The 3 Musketeers is coming to Shea’s 710 Theatre November 1st to 18th and, according to Director Chris Kelly, audiences can expect an exciting evening of action, adventure, and romance.

As we impatiently wait for Opening Night, however, let's take a peek behind the curtain to see how All For One Theatre, a first ever, unique collaboration of five local theaters, came about.

It all began more than a year ago over lunch. Vincent O’Neill of Irish Classical Theatre and Randall Kramer of MusicalFare Theatre recalled that it actually began with a series of lunches at Kostas on Hertel attended by themselves, Scott Behrend of Road Less Traveled Productions, and Meg Quinn of Theatre of Youth. They share a commonality in running theater companies which, on the scale of things, is not that common a career. As they shared experiences and challenges with each other, they became friends, leaving whatever egos might be in existence at the door. Apparently, you can find said egos by the coatrack to the right of the door as you walk into Kostas. The four discussed the concept of creating a regional presence, and the idea of collaborating on a production sprang into being. They took their ideas of sharing resources to Michael Murphy, President of Shea’s, and The 3 Musketeers was born as the very appropriate initial offering of what they named All For One Theatre.

They all agreed that the production should not bear the hallmark of any one theater and realized that, among them, they know virtually everyone associated with theater within a 100-mile radius of Buffalo. They chose top people for this production “to show what Buffalo is capable of," said Mr. O’Neill. On the team are Production Manager Kevin Faulhaber, Scenic Designer Ken Shaw, Costume Designer Dixon Reynolds, and Lighting Designer Chris Cavanagh. Steve Vaughan is the Combat Director responsible for five large battle scenes. There are also smaller fights with swords and some unusual objects, according to Renee Landrigran, who plays Constance Bonacieux.

Kate LoConti said she loves playing the villainous Milady the Countess and is thrilled to be a part of this first ever collaborative venture. Anthony Alcocer is Aramis to Steve Copps’ Porthos and Christopher Avery’s Athos. In his tenth show with Chris Kelly, Mr. Alcocer said there is "no cap to fun working with him," and that playing a hero for a few hours in an adventure is like being a kid again. Fisher, who plays Captain Treville, Commander of the Musketeers, said he spent many hours at Studio Arena watching the show, and finds it "stupendous to be on stage in this marvelous production."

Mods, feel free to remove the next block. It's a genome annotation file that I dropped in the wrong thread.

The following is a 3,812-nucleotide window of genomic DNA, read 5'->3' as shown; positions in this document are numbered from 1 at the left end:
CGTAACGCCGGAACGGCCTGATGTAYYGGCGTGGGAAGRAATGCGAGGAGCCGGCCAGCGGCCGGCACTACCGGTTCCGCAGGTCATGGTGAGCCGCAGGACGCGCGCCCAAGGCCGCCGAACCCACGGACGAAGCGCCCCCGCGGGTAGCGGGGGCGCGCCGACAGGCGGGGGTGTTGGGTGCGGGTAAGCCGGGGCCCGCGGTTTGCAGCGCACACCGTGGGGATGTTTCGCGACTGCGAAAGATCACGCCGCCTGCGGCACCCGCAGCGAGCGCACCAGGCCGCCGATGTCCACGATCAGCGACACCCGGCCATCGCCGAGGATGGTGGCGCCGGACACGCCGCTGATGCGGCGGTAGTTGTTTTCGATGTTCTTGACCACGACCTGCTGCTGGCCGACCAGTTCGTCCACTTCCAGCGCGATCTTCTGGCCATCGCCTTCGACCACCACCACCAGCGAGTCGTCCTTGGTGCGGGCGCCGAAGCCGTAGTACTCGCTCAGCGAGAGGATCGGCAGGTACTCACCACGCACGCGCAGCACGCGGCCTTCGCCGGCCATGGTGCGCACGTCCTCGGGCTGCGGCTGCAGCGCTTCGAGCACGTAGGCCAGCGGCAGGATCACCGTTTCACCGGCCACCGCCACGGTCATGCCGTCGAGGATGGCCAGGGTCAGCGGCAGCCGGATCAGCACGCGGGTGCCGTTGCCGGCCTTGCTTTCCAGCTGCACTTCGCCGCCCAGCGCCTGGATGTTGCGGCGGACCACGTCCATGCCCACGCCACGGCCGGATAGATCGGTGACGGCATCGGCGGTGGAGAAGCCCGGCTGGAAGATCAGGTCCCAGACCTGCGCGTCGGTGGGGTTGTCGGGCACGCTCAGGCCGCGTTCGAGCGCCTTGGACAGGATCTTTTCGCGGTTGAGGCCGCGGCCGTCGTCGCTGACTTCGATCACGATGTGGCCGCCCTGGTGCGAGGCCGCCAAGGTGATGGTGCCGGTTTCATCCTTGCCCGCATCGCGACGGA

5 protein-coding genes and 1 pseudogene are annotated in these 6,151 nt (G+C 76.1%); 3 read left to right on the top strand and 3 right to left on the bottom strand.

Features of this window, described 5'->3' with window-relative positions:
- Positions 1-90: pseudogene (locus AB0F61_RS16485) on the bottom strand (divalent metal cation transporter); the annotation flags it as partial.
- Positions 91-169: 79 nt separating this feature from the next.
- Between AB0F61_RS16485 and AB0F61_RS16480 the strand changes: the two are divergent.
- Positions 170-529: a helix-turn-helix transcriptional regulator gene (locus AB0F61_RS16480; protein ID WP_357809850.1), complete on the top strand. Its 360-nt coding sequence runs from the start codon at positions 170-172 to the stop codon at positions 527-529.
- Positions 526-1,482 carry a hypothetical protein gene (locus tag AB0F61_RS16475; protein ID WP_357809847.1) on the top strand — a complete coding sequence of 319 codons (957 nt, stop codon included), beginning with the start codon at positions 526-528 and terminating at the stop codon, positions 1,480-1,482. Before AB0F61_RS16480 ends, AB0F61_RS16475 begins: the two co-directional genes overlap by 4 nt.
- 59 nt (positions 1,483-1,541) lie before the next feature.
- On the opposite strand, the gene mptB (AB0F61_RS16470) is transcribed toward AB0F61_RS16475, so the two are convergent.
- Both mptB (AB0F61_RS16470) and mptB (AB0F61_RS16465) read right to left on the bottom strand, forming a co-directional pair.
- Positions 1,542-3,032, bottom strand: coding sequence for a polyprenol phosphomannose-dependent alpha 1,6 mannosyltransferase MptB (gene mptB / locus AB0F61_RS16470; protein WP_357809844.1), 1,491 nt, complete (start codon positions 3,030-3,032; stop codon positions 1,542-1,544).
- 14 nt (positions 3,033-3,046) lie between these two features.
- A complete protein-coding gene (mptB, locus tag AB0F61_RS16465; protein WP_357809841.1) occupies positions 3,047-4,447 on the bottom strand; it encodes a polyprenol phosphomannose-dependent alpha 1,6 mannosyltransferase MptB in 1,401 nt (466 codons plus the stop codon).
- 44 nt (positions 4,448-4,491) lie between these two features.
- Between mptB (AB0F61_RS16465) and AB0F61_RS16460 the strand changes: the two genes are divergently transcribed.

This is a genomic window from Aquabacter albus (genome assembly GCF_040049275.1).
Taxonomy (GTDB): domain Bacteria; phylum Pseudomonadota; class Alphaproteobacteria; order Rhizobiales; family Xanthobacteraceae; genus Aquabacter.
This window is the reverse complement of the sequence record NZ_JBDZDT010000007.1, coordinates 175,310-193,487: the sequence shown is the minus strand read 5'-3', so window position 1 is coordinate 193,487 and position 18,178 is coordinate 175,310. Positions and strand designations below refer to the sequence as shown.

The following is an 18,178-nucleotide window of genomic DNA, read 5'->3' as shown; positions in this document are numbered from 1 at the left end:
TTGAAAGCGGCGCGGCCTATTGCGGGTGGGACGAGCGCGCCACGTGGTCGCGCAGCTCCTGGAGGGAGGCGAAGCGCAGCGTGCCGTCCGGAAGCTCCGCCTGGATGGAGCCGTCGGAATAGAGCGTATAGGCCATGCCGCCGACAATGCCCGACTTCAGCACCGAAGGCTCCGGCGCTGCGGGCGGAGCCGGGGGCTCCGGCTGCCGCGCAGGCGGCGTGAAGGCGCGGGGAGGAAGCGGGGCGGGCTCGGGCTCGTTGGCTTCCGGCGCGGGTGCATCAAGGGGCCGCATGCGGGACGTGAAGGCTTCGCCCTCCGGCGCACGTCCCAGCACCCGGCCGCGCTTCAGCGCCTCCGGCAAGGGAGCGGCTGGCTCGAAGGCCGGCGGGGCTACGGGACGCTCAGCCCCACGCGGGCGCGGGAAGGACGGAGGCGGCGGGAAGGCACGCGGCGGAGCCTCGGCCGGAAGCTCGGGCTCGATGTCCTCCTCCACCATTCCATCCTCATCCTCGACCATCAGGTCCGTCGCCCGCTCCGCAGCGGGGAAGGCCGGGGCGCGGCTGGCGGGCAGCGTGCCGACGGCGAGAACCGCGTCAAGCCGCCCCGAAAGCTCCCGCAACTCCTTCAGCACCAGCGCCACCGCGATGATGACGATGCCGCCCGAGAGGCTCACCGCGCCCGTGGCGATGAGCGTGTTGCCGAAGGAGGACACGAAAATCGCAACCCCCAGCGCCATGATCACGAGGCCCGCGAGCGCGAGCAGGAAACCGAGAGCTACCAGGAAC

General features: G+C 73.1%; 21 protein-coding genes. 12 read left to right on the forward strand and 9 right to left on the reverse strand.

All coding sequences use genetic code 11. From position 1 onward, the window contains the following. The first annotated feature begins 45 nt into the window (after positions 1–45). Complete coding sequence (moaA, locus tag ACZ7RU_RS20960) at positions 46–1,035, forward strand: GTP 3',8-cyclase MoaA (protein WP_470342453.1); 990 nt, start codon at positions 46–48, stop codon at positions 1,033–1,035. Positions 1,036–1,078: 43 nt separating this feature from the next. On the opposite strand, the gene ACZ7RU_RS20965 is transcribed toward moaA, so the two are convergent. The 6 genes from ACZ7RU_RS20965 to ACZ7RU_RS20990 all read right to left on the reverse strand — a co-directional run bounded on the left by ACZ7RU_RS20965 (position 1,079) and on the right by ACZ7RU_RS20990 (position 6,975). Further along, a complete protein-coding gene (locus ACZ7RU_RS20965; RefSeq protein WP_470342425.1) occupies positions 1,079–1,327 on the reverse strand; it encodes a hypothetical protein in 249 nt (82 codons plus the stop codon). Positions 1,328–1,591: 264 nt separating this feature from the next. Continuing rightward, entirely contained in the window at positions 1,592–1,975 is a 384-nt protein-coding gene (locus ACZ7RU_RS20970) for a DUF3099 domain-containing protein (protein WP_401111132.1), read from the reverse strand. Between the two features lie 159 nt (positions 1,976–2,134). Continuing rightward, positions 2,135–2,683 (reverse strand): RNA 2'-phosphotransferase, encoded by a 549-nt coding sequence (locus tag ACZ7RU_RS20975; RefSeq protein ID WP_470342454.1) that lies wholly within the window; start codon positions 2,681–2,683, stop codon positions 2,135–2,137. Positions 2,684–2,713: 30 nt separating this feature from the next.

Patrick Cameron plays the impoverished d’Artagnan who longs to be a Musketeer of the Guard. He called the production "a colossal undertaking with themes of love, destruction, and death." He pointed out that a great deal of the action in the play is left to the imagination of the creative team, both actors and production crew so, in addition to learning lines, blocking, etc., all are engaged in creating the "in-betweens" that make a production unique and exciting. Mr. Kelly enthusiastically agreed.

Expect swordplay, men in tights, damsels in distress and damsels in fights, a romantic action and adventure story, a first ever collaboration among five local theaters, some tops-in-their-field actors and production crew, and a beautiful downtown theater. This is truly One For All.

In addition to the advertised performances, there will alo be two free matinees of The 3 Musketeers for Buffalo schoolchildren. The show is appropriate for those 10 and up. Well, a mature 10, if indeed there is such a thing.

En garde!